Democratic camp for decades, yet they did it anyway. And immediately, in the mid term elections of 1966 the effects began to be felt with the loss of 47 seats in the house and 3 in the senate and you know the longer term effect. This was political courage by a President and by a Congress of a sort that if you were under forty you have never seen. Opposition to ending segregation was fierce. It took the assassination of Martin Luther King to finally drive though the Fair Housing Act three years later but support was also by part as Republican leader Everett Dirksen and his many moderate Republican colleagues played a central role in all three laws. But this was only the beginning. Medicare was created in those four years and Medicaid, food stamps, Head Start, two new cabinet agencies, Housing and Urban Development and transportation also the National Transportation Safety Board, 35 new national parks, the first federal assistance to higher education, student scholarships, grants, loans work study programs and the first to elementary and secondary education, VISTA volunteers, legal services, Job Corps, The National Endowments for the Arts and for Humanities, the Corporation for Public Broadcasting and the powerful Freedom of Information Act. I'm just skimming the top here. There was much, much more from urban mass transit to international monetary reform. For those who want to know more about this extraordinary period, I refer you to a wonderful speech given in 2008 by Joe Califano an aide to LBJ and the former Secretary of Health Education and Welfare entitled "Seeing is Believing". I don't mean to suggest that Washington was always like this, obviously it wasn't. We've never seen as good a legislature president as LBJ or as pure a politician in the sense of knowing how to pull the leverage of power in order to get a desired result and we likely never will. Johnson also had the legacy of JFK to build on and his own massive victory over Goldwater as a mandate. But my point is that Washington's ability to act in 1964 and its ability to act to today are two completely separate universes. So let me turn to the cases that I think illustrate my proposition. What are these problems we've been able--unable to address? The first for me is energy policy, for more than 35 years since the shock of the Arab oil embargo we have been trying and failing to formulate one. We've talked endlessly about energy independence a goal that is neither feasible nor desirable. What we have done is very little. Automobile mileage standards have been the single major achievement. Congress has wasted untold man years fighting over symbols like the pitons of oil in the Arctic National Wildlife Refuge, ANWR. Through 3 major oil crisis the plot line has been nearly identical when oil prices are low we ignore surging consumption just when it makes most economic sense to raise the prices to bring it down. When a crisis hits we try to boost short term domestic production through tax incentives at exactly the moment when incentives are redundant in the face of the price spike that caused the crisis. Next we search for that year's silver bullet, the new technology that will somehow solve all our problems. We've been through oil shale, through hydrogen, fuel cells, ethanol, et cetera. Government subsidies spark investments, sometimes very large investments in these, but the enterprises fail when oil prices fall back and Congress repeals the subsidies. As the price spike ebbs, the efficiency mandates that have worked to bring down demand are weakened or abandoned and consumption starts to rise again. Soon the cycle repeats itself and we again pay to foreign suppliers through higher prices, what we might have paid to ourselves in a targeted tax spent for domestic benefit. Why is this? There are three reasons, first, a deep unwillingness to confront the necessity of raising energy prices. The strangle hold of special interests in this case energy interest over Washington and a strange national blind spot about energy demand. States notably California of course but others as well have been able to act but you cannot make a national policy state by state. We've been willing to do almost anything but face the prospect of sustained high energy prices. In 1973, there was talk of invading Saudi Arabia. Rapid deployment forces for use in the Middle East were funded. We've been willing to endure inflation and other unnecessary economic pain but we've never had, excuse me, we've never seen the political courage to explain the truth to the American people. The mere word tax is enough to frighten away the politicians of our era even though the revenues could be refunded completely in any number of ways. It has been 17 years since we last raised the gas tax during which time the cost of building and maintaining our highways and transit has risen by 40 percent. In Europe today the gas tax is between 4 and 5 dollars per gallon, the tax. Ours is on average combined state and federal, 45 cents. The result of this is that we are one of the only developed nations in the world in which transportation does not pay for itself. The Highway Trust Fund is broke. We have somewhere 60 and 85 billion dollars of needed maintenance that is not getting done, a deferred tax on our children. And this critical element, transportation of our national infrastructure, is not fit to support a renewed period of economic growth. By the third factor, energy demand, I mean of course improved energy efficiency. We have a massive resource of waste built into our system. Every expert including these days the leaders of the major oil companies will tell you that by far our largest energy resource and our cheapest and our most quickly accessible is what can be mined from wasteful use. Yet our National Policy Discussion continues almost entirely focused on the hunt for new sources of supply. It's been one of my greatest disappointments about President Obama's period in office that he has focused so much on renewables which are about in the short term one twentieth the dimensions of the efficiency resource. Healthcare is of course the second example. It took 45 years to take the first major step beyond Medicare and Medicaid towards universal healthcare coverage. But the new law does not come near to doing what has to be done to contain costs, namely to address the way healthcare is delivered and paid for. Healthcare cost in the US are today in the neighborhood of two and a half trillion dollars per year more than 17 percent of GDP. At their current rate of growth healthcare alone would constitute one fifth of our entire economy soon after 2020. I think it's obvious that this is not a sustainable situation in a healthy economy. Most important we spend per person more than double what most European countries spend with poor outcomes as measured by public health measures, life expectancy, infant mortality, and so on, twice as much. We know that paying people on a piece work basis which is what fee for service is encourages more use of services. We know that medicine an interaction between sick and frightened and ignorant not stupid but ignorant patients on the one hand and highly educated providers is not and cannot be a normal competitive market place. We can see and measure the differences between what we do and what happens in Europe and Canada and we could even see it within the United States through the work of Wenburg and his colleagues at Dartmouth. Through 40 years of data collection and analysis, they have shown that there can be and frequently are 2 to 3 fold differences in the consumption of medical services in different places even sometimes in neighboring towns which are correlated to the supply of hospital beds and physicians, not to the characteristics of the population and not to differences in health outcomes.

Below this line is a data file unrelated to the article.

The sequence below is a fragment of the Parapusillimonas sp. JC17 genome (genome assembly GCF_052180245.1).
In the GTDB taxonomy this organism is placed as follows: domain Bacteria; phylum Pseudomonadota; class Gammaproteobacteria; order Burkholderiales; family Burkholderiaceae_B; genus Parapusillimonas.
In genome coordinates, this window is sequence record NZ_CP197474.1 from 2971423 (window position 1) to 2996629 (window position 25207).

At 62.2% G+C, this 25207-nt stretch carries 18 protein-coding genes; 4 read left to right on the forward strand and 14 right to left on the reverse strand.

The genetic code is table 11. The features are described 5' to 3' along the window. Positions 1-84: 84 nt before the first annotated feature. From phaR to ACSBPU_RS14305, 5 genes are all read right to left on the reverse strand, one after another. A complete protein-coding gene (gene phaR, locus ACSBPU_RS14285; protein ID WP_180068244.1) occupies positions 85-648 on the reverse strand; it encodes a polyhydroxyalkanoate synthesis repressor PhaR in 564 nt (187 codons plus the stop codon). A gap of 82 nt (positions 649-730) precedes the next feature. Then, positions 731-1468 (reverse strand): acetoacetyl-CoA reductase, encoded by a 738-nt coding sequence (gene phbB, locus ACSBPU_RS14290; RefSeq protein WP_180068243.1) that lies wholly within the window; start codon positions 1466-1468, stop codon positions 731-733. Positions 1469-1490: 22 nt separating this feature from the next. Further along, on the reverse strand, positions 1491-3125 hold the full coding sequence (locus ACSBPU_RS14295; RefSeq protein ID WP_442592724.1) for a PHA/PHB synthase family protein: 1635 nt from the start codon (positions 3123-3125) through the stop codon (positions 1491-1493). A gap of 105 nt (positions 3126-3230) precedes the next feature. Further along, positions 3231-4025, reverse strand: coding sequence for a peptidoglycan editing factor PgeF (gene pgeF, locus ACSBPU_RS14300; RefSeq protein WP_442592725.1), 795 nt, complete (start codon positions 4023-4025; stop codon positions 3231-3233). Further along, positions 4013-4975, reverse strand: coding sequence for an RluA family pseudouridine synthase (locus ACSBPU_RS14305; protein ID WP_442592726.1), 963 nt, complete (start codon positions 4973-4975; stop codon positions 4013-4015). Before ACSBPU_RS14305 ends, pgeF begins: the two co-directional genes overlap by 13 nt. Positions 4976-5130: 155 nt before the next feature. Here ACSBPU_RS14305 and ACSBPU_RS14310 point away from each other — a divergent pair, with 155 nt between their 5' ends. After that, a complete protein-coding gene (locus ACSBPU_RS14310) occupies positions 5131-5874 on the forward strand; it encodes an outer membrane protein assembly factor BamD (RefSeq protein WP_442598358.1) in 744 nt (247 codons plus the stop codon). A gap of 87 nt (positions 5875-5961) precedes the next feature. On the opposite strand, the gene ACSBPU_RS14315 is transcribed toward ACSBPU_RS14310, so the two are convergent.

Their work suggests immense savings on the order of 30 to 40 percent of what we currently spend if all healthcare were delivered on the same lines as it is in the low expenditure areas. We know all this and yet how long do you believe it will be before we are able to address it at the national level? My third example is the wildly diverging shares of household income that have marked the past 30 odd years. During this time 80 percent of American households have lost ground economically, although this was the period in which a huge proportion went from one income to two-income households as women entered the workforce. The vast majority of gains among the lucky 20 percent actually went to the top 1 percent, so average income is 1.9 million. And the same is true for the top 0.1 percent who took home nearly all of that 1 percent share. The same pattern holds only slightly less dramatically for a real after tax income. Another indicator is the ratio of CEO pay to the pay of average worker, which went 40 in 1960 to more than 400 in 2005. How, you wonder, could this be true or at least I wonder about it. How in a country built on being the land of opportunity could 80 percent stagnate for more than 30 years while immense wealth accumulates among the top 1 percent? How could this happen when the cost of high inequality to both economic growth and political cohesion and stability is so well documented? Why hasn't been there been a reaction? The answer is that cheap credit, the housing bubble and the home equity loan disguised what was happening. Now they are gone and that is the principle reason for the pain and anger that has erupted, sometimes frantic and unreasoning anger. Remember the sign "Keep the government's hands off my Medicare" that we see in the tea party. It seemed like the American dream was still in force and then seemingly all of a sudden it wasn't. But this huge economic shift has actually been a long time coming. My last example is the failure to get over the Cold War. It doesn't exactly fit my criterion I admit because it's only been 20 years rather than 25. But here we are today facing the failure of the New START Treaty in the senate, I think more likely than not. On its merit the treaty is unimpeachable. It has been endorsed by virtually every Secretary of States, Secretary of Defense and National Security Adviser of both parties for the past three decades an unequivocally and unanimously by the current military leadership. I'm talking about endorsements from Secretary George Shultz, Kissinger, Powell, Slazenger, Scowcroft, Steven Hadley all Republicans, all endorsed it. The questions that have been raised through 18 senate hearings have been answered, there's no constraint on future missile defenses, the nuclear triad is preserved, inspection and verification is robust and yet, the administration has to keep promising more and more money to modernize our nuclear weapon systems, an amount now up to 80 billion dollars and still Senator Kyl and the obedient Republican votes waiting on his decision is not satisfied. He wants more. The truth that doesn't surface in these discussions is that we don't have a use for our nuclear forces these days beyond deterrence of nuclear attack and for that, we already have far more than enough capability. If the New START Treaty is not ratified the consequences will be far reaching. There will be no boots on the ground inspection of Russian nuclear forces, there will no next round of arms control to address the thousands of tactical nuclear weapons in Europe, the US-Russian relationship will be damaged, perhaps significantly in terms of cooperation on Afghanistan and Iran but not fatally but the impacts on efforts to control nuclear proliferation globally will be huge. The greatest threat we face today and everyone knows this is not from Russia or from China but that a broken state or a group of terrorist will get heir hands on nuclear materials. To stop that access to technologies that provide weapons usable fuel must be limited. The regime is going to have to be tightened. Yet the non-nuclear weapon states believe that the nuclear states have failed to live up to their end of Nonproliferation Treaty the NPT bargain, which was nuclear disarmament by the nuclear weapon states. Without progress in that direction there is no absolutely no realistic hope except perhaps the after math of a nuclear catastrophe of their agreeing to give up more. Rejection of this modest treaty by the United States would be heard loud and clear around the world. Yet there are today and I don't mean to be partisan, but accurate, senate Republicans behaving as though Russia were still the Soviet Union and that US nuclear forces have to be prepared for an imminent nuclear World War III. I could name several more examples, I won't. Climate change of course would be near the top of my list but there are others. It would be both exhausting for you and too depressing for all of us, I think. But I think the case is made. The question is why can't Washington tackle the big issues any longer? And if we understand what has gone wrong, what can be done to fix it? There are many reasons for our strangled government. One that belongs at the top of the list is money. I think one of the strangest paradoxes of what's happened is that we have been willing to pay more and more and more to elect governments that we like less and less and less. The last presidential election cycle came in at 5.3 billion dollars, up 70 percent in the last two cycles. The Center for Responsive Politics which compiles these numbers believes that the 2010 midterms we've just suffered through will cost nearly 4 billion up 300 percent in ten years. The money doesn't stop at elections of course. It provides a daily opening for the lobbying industry. It has been reported that this industry spent 1.4 million dollars a day during the healthcare debate and more than a billion during the debate over the Financial Reform Bill. To pay what have become astronomical campaign costs members of Congress have to begin fund raising for the next election basically on the day after they're sworn in. That's one of the reasons members go home every weekend, and one of the reasons therefore that we have a three-day legislative work week. That means that they don't bring their families to Washington and they no longer socialize with colleagues because there's no time, and certainly not with members of the other party. It's much easier to hate someone you don't know. And it's much harder to hammer out a tough compromise with--and much harder to hammer out a tough compromise. And this of course feeds the bitter partisanship that we see in the Congress. Campaign Finance Reform as hard as it is to be both effective and to meet constitutional requirements in my view absolutely will have to be a part of a better American future. The Senate in particular is a broken body crippled by secret holds, arcane rules that are designed for delay and by threatened filibusters which have grown completely out of control in recent years. In a splendid New Yorker piece this summer, last August. George Packer quotes freshman Senator Michael Bennet from Colorado who was appointed last year to fill an empty seat. And Bennet says "Sit and watch us for seven days, just watch the floor. You know what you'll see happening? Nothing. When I'm in the chair, I sit there thinking I wonder what their doing in China right now." External changes are for which Congress has no control have had an effect as well. In that same piece, Senator Dodd remembers "I used to have 11 Connecticut newspaper reporters who covered me on a daily basis. I don't have 1 today and haven't had for several years. Instead, DC publications" and here he's talking about bloggers and the five political dailies, five that cover the Hill." Instead DC publications only see me through the prism of conflict."